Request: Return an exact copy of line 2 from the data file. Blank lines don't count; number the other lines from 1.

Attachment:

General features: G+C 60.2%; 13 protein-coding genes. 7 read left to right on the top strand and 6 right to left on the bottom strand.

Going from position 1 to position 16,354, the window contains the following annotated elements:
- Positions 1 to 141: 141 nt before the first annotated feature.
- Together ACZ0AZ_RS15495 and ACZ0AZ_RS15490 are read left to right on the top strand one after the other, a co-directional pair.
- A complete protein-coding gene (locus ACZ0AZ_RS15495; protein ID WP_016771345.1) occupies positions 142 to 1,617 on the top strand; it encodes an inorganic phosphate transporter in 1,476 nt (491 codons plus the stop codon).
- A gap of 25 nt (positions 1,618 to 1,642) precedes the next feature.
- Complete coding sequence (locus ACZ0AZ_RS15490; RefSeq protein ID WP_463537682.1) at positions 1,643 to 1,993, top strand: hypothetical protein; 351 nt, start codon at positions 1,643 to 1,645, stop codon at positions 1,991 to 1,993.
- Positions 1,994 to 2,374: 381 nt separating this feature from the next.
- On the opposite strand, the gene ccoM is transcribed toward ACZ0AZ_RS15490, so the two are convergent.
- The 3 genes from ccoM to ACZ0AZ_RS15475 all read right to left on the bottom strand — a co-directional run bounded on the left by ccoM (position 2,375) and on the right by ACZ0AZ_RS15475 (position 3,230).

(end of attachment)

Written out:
Going from position 1 to position 16,354, the window contains the following annotated elements: